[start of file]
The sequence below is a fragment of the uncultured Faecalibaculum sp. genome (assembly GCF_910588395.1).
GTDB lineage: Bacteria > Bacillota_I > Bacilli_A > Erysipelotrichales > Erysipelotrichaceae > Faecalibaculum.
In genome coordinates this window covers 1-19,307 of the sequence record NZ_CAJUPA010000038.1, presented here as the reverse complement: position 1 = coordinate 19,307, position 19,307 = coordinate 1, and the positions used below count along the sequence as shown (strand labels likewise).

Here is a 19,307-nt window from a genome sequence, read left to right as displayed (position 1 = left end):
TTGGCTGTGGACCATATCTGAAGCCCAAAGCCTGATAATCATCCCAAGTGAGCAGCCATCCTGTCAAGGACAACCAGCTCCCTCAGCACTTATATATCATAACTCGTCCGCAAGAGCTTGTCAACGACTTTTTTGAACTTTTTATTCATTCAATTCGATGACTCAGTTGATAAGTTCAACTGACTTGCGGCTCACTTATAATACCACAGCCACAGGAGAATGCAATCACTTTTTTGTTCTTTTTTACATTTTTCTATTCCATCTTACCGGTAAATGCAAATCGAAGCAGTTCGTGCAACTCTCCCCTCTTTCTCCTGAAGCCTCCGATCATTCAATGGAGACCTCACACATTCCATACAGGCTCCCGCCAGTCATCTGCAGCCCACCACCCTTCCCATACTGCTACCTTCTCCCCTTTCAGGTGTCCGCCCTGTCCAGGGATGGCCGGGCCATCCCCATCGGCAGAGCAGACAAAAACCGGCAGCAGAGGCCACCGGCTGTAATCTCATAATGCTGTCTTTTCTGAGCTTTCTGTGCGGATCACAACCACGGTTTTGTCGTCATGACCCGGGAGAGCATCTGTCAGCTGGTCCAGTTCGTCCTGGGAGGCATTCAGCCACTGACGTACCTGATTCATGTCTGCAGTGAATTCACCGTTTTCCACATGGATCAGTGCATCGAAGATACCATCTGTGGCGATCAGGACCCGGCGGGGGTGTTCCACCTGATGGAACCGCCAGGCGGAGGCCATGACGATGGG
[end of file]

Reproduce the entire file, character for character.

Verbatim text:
The sequence below is a fragment of the uncultured Faecalibaculum sp. genome (assembly GCF_910588395.1).
GTDB lineage: Bacteria > Bacillota_I > Bacilli_A > Erysipelotrichales > Erysipelotrichaceae > Faecalibaculum.
In genome coordinates this window covers 1-19,307 of the sequence record NZ_CAJUPA010000038.1, presented here as the reverse complement: position 1 = coordinate 19,307, position 19,307 = coordinate 1, and the positions used below count along the sequence as shown (strand labels likewise).

Here is a 19,307-nt window from a genome sequence, read left to right as displayed (position 1 = left end):
TTGGCTGTGGACCATATCTGAAGCCCAAAGCCTGATAATCATCCCAAGTGAGCAGCCATCCTGTCAAGGACAACCAGCTCCCTCAGCACTTATATATCATAACTCGTCCGCAAGAGCTTGTCAACGACTTTTTTGAACTTTTTATTCATTCAATTCGATGACTCAGTTGATAAGTTCAACTGACTTGCGGCTCACTTATAATACCACAGCCACAGGAGAATGCAATCACTTTTTTGTTCTTTTTTACATTTTTCTATTCCATCTTACCGGTAAATGCAAATCGAAGCAGTTCGTGCAACTCTCCCCTCTTTCTCCTGAAGCCTCCGATCATTCAATGGAGACCTCACACATTCCATACAGGCTCCCGCCAGTCATCTGCAGCCCACCACCCTTCCCATACTGCTACCTTCTCCCCTTTCAGGTGTCCGCCCTGTCCAGGGATGGCCGGGCCATCCCCATCGGCAGAGCAGACAAAAACCGGCAGCAGAGGCCACCGGCTGTAATCTCATAATGCTGTCTTTTCTGAGCTTTCTGTGCGGATCACAACCACGGTTTTGTCGTCATGACCCGGGAGAGCATCTGTCAGCTGGTCCAGTTCGTCCTGGGAGGCATTCAGCCACTGACGTACCTGATTCATGTCTGCAGTGAATTCACCGTTTTCCACATGGATCAGTGCATCGAAGATACCATCTGTGGCGATCAGGACCCGGCGGGGGTGTTCCACCTGATGGAACCGCCAGGCGGAGGCCATGACGATGGG